New Nepal wildlife discovery boosts yeti fantasies

August 10th, 2009 - 5:47 pm ICT by IANS  

By Sudeshna Sarkar
Kathmandu, Aug 10 (IANS) Almost 50 years after an expedition by Everest conqueror Sir Edmund Hillary to track down the elusive yeti of the Himalayas failed, there is fresh hope for the existence of the mythical half ape, half man with the discovery of 350 new species, 94 of which are in Nepal alone.

The World Wildlife Fund Nepal Monday said that a biological treasure trove has been unearthed in the eastern Himalayas that includes the world’s smallest deer, a `flying frog’ and a 100 million-year old gecko.

A decade of research carried out by scientists in remote mountain areas endangered by rising global temperatures found 94 new species in Nepal.

Though they comprise 40 plants, 36 invertebrates, seven fish, two amphibians and nine reptiles and not the snowman itself, yet the discovery of fresh species raises the hope that further explorations could unearth newer wonders.

One of the most remarkable discoveries in Nepal was the Heterometrus nepalensis, a scorpion discovered in the Chitwan National Park in southern Nepal. It is the first species of scorpion ever to be discovered in the country.

In a report, The Eastern Himalayas - Where Worlds Collide, the WWF has detailed the discoveries made by scientists from various organisations between 1998 and 2008 in a region reaching across Bhutan and north-east India to the far north of Myanmar as well as Nepal and southern parts of Tibet.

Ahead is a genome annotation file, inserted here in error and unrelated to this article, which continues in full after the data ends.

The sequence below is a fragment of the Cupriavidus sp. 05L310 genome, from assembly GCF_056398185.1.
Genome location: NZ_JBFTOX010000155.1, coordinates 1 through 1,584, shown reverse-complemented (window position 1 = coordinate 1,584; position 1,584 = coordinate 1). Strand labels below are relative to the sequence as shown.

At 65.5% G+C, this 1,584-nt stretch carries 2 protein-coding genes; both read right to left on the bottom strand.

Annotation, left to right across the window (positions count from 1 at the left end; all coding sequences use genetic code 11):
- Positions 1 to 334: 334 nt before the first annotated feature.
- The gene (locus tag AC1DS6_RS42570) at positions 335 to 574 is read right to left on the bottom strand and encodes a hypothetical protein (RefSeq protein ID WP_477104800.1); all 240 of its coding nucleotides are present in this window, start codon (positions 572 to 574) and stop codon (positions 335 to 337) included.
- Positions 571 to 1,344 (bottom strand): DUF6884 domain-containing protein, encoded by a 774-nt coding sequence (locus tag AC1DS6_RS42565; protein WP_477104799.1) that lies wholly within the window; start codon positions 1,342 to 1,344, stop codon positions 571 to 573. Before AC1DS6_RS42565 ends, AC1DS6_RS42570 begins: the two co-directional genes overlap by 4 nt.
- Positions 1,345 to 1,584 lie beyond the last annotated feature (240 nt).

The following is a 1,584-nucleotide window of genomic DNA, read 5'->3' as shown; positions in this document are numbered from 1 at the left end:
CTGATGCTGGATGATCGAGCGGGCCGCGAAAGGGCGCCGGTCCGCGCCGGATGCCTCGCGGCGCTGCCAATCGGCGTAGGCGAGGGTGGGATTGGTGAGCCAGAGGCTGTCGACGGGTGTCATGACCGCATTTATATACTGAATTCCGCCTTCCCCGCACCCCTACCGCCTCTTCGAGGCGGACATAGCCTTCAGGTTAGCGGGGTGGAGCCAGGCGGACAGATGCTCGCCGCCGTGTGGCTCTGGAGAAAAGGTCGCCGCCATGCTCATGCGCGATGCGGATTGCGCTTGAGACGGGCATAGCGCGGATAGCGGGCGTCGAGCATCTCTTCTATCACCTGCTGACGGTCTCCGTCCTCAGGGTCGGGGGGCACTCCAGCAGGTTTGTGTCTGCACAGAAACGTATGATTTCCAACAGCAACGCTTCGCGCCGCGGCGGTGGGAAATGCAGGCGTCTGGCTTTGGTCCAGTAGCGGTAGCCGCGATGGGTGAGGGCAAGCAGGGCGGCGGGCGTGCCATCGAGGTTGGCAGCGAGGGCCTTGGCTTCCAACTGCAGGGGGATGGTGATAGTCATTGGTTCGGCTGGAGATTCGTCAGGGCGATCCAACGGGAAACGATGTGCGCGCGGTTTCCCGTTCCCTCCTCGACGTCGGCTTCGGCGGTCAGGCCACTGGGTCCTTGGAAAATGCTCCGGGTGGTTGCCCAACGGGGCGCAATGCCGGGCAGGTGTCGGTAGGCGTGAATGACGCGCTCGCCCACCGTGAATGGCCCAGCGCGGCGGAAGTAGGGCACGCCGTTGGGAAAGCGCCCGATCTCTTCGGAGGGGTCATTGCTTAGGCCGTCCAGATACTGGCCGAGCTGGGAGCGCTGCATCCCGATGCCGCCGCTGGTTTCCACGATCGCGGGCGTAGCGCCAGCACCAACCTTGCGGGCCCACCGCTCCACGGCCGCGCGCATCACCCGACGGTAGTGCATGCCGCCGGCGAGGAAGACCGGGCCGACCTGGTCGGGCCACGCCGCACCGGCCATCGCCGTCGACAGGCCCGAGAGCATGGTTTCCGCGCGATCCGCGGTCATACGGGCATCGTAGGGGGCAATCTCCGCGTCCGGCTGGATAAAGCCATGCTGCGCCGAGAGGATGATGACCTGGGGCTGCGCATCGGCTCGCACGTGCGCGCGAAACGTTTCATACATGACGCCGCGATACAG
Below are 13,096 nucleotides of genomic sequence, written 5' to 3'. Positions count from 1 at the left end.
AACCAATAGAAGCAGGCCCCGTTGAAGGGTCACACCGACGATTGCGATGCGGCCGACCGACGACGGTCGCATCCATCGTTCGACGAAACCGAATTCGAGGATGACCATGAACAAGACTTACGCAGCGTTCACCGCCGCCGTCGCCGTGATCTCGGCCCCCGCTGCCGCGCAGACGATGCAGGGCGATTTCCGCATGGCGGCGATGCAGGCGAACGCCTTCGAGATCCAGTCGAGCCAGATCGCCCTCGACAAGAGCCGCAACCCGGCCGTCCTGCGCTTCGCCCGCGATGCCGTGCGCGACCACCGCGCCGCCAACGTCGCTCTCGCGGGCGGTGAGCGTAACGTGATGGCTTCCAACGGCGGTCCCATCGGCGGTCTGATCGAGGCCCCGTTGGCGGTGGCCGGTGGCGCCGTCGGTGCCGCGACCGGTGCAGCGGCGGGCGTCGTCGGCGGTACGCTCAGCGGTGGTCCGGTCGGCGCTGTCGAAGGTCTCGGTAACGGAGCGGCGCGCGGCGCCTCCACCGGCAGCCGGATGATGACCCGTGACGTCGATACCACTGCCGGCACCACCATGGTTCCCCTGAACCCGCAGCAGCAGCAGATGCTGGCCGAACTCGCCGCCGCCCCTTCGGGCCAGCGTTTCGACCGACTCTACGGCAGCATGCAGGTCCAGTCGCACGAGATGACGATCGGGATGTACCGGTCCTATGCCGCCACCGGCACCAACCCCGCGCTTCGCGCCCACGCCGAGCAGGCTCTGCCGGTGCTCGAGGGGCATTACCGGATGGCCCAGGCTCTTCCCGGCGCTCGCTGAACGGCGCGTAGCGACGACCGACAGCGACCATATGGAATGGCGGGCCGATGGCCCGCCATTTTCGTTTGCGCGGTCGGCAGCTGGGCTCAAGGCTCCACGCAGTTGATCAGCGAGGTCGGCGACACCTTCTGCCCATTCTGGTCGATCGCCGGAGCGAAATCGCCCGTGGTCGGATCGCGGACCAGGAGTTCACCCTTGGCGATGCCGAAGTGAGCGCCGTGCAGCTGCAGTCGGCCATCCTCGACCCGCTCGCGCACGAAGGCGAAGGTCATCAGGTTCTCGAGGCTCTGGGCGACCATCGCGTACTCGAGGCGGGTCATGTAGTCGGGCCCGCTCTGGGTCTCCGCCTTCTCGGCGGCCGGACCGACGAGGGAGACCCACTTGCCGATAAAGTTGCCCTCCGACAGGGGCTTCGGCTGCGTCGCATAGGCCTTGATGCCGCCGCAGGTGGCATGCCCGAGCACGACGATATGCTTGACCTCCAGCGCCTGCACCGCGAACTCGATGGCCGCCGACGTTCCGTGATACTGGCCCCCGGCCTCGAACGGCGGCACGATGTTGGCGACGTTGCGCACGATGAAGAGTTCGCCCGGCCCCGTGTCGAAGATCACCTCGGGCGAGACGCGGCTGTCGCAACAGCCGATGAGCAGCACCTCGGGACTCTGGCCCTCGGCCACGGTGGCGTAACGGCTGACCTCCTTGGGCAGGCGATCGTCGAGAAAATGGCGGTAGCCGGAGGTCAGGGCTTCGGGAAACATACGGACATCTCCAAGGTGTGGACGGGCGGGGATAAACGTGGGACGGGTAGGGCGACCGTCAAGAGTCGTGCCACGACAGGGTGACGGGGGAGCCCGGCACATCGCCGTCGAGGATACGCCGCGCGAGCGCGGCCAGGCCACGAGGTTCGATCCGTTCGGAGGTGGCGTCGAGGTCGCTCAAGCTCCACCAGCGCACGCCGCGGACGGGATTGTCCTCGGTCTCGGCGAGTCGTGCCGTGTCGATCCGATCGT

The Eastern Himalayas are now known to harbour a staggering 10,000 plant species, 300 mammal species, 977 bird species, 176 reptiles, 105 amphibians and 269 types of freshwater fish. The region has the highest density of the Bengal tiger and is the last bastion of the charismatic greater one-horned rhino.

With the WWF saying that many new discoveries waiting to be made, there is hope yet for the yeti, for whom a horde of expeditions have been launched since 1953, when Hillary and Tenzing Norgay Sherpa reported seeing large footprints in the snow which were attributed to the elusive yeti.

Though Hillary’s yeti expedition was deemed a failure after the skins and scalps it returned with as trophies were found to be bear skins and a goat skull, it has not deterred explorers.

Another mountaineering legend, Italian Reinhold Messner, who was the first man to conquer Mt Everest without bottled oxygen, claims he met the yeti - an almost 200 cm furry, gentle creature - not once but four times, wrote a book on his quest and plans to establish a yeti museum.

There have been two Japanese expeditions in Nepal to photograph the yeti and though they were not successful, the quest lives on.

Two years ago, American television channel Destination Truth, which searches for the bizarre and dangerous, returned from eastern Nepal with unusual footprints that it says could be the yeti’s.

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